A new tool for the early diagnosis of carbon monoxide intoxication

Inhal Toxicol. 2009 Nov;21(13):1144-7. doi: 10.3109/08958370902839754.


Invasive measurement of carboxyhemoglobin (COHb) by blood gas analysis (BGA) is accepted as the standard diagnostic procedure in diagnosis of inhalation injury and carbon monoxide (CO) intoxications. The main disadvantage of BGA with COHb testing is the unavailability in pre-hospital rescue conditions. The non-invasive SpCO analysis using pulse CO oximetry (Rad57, Masimo Corp., USA) represents an easy-to-handle device to facilitate the diagnosis of CO intoxication. Between January 2006 and August 2008, 20 patients who were admitted with CO intoxication to our burn centre were included in this study. Blood gas analysis including COHb testing was performed on the first day, hourly. At the same time, SpCO was determined using the Rad57 pulse CO oximeter. Patients received inhalative oxygen according to the parameters of blood gas analysis or hyperbaric oxygenation if COHb > 10%. Five young healthy volunteers served as control group. The SpCO of the volunteers was cross-checked against their COHb levels, which were measured by blood gas analysis. Results of pulse CO oximetry revealed a mean error of approximately 3.15% from the results achieved by blood gas analysis. If COHb resulted in values higher than 10%, the bias remained approximately the same (3.43%/precision 2.362%). When different blood gas analyzers in our department were tested with the same patient sample, a mean error of 2.4% was found. This is only 1% lower compared to the mean error of pulse CO oximetry. Therefore, pulse CO oximetry represents a reliable measurement technique that is easy to handle and could facilitate the early diagnosis of CO intoxication in pre-hospital rescue conditions.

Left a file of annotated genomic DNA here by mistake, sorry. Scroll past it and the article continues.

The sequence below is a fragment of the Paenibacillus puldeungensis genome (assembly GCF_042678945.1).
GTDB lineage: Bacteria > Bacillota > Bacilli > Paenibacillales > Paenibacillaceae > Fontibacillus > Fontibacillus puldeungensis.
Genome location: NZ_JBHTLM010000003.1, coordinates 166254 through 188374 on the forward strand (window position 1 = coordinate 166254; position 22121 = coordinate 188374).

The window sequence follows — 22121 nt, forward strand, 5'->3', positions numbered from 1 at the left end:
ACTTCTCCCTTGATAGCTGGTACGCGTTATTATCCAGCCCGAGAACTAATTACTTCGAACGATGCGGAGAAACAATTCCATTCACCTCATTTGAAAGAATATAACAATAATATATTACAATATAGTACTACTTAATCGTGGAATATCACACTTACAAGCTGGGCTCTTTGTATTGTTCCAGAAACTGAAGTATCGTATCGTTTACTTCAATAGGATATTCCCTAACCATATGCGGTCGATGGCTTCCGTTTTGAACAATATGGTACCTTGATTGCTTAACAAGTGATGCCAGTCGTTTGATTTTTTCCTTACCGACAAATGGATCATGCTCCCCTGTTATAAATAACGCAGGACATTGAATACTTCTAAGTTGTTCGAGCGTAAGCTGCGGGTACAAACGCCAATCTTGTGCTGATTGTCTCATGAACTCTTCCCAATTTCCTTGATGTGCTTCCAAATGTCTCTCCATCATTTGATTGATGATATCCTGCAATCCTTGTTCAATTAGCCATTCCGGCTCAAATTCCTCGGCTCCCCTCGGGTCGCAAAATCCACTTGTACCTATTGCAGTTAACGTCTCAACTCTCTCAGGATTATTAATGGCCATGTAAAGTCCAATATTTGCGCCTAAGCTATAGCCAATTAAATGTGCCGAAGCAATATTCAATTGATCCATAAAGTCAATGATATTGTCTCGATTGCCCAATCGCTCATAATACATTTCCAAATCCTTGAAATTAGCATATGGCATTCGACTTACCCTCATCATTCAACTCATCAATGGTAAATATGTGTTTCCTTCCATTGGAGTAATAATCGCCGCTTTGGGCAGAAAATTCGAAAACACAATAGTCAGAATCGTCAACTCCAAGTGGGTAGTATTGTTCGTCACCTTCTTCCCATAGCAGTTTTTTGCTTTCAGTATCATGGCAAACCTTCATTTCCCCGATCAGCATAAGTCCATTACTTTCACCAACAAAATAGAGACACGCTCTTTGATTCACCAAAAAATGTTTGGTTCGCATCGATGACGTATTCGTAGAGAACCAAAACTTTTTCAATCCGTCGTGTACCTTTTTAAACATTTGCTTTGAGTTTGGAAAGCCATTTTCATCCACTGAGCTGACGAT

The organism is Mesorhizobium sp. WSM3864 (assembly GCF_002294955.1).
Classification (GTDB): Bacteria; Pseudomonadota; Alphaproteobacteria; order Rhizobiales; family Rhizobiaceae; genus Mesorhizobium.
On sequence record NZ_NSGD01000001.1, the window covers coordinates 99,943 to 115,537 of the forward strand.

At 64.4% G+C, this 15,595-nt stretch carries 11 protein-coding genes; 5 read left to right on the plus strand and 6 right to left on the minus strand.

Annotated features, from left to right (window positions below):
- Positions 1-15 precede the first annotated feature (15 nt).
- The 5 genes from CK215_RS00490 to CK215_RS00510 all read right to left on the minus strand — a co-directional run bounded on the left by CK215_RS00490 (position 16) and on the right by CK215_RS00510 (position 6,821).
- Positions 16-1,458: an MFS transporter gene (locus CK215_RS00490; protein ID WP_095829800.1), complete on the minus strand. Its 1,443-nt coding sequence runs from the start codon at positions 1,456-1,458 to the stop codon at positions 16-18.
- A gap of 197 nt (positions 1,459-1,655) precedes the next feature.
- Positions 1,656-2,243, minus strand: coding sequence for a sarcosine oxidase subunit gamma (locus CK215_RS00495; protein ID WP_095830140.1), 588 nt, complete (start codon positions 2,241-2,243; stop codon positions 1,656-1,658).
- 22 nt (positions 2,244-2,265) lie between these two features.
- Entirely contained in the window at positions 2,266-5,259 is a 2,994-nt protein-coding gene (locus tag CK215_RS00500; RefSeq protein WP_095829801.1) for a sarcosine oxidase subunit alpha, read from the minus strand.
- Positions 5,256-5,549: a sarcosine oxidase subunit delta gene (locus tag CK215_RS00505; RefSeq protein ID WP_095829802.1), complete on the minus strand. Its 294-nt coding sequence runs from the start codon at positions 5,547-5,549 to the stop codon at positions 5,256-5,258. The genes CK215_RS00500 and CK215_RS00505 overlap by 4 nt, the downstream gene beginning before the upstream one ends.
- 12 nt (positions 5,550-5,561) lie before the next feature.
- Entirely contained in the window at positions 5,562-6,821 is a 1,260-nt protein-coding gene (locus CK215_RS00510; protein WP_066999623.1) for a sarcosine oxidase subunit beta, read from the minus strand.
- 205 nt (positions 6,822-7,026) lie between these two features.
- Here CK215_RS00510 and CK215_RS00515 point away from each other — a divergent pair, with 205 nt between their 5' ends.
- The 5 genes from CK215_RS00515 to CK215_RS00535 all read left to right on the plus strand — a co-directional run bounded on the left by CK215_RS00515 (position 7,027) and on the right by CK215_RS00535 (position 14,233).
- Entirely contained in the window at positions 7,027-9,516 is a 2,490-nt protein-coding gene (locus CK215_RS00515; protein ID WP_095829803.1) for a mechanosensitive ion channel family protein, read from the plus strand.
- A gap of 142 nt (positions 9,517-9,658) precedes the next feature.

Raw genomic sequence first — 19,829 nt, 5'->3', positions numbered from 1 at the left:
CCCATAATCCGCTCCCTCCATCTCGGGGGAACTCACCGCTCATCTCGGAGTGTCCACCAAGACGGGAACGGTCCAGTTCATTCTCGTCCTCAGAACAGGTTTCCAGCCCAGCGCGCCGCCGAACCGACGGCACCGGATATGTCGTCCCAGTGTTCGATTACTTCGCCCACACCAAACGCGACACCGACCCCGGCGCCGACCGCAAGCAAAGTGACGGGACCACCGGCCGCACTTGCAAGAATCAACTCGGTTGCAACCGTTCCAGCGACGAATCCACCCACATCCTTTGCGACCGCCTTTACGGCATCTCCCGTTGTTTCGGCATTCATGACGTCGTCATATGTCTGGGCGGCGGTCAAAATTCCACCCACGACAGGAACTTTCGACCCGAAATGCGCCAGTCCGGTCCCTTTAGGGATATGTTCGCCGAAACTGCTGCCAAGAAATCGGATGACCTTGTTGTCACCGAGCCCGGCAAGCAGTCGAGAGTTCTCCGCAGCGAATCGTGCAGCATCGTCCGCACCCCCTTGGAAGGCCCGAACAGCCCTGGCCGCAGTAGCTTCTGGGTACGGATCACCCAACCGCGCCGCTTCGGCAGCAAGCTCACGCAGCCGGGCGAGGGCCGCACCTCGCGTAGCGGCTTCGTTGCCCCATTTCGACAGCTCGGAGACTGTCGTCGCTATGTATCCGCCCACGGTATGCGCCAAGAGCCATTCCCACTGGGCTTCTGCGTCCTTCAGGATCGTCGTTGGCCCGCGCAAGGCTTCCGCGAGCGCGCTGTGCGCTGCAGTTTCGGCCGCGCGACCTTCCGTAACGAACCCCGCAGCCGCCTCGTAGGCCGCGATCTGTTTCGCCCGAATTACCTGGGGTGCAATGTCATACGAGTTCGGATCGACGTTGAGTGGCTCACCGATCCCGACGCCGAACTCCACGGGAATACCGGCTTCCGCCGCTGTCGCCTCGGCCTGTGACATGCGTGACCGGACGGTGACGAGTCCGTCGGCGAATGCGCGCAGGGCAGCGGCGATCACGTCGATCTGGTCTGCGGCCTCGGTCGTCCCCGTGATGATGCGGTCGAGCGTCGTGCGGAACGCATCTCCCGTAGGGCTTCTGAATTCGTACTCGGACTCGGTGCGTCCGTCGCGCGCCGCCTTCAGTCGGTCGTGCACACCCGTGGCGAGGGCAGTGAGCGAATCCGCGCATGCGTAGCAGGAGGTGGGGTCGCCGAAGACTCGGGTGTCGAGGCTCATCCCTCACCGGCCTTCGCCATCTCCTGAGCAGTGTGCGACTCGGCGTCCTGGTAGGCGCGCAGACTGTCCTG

Publication types

  • Comparative Study

MeSH terms

  • Adult
  • Aged
  • Aged, 80 and over
  • Blood Gas Analysis / methods
  • Carbon Monoxide / blood
  • Carbon Monoxide Poisoning / blood*
  • Carbon Monoxide Poisoning / diagnosis*
  • Child
  • Early Diagnosis
  • Female
  • Humans
  • Male
  • Middle Aged
  • Oximetry / methods*
  • Young Adult


  • Carbon Monoxide